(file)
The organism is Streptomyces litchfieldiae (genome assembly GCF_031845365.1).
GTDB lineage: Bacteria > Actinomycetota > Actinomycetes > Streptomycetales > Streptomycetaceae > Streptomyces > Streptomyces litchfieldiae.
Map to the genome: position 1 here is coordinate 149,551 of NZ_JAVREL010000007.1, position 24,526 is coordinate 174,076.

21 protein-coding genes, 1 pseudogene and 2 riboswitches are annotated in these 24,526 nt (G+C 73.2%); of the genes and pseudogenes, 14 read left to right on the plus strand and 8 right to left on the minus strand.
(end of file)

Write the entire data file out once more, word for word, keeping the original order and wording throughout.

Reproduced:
The organism is Streptomyces litchfieldiae (genome assembly GCF_031845365.1).
GTDB lineage: Bacteria > Actinomycetota > Actinomycetes > Streptomycetales > Streptomycetaceae > Streptomyces > Streptomyces litchfieldiae.
Map to the genome: position 1 here is coordinate 149,551 of NZ_JAVREL010000007.1, position 24,526 is coordinate 174,076.

21 protein-coding genes, 1 pseudogene and 2 riboswitches are annotated in these 24,526 nt (G+C 73.2%); of the genes and pseudogenes, 14 read left to right on the plus strand and 8 right to left on the minus strand.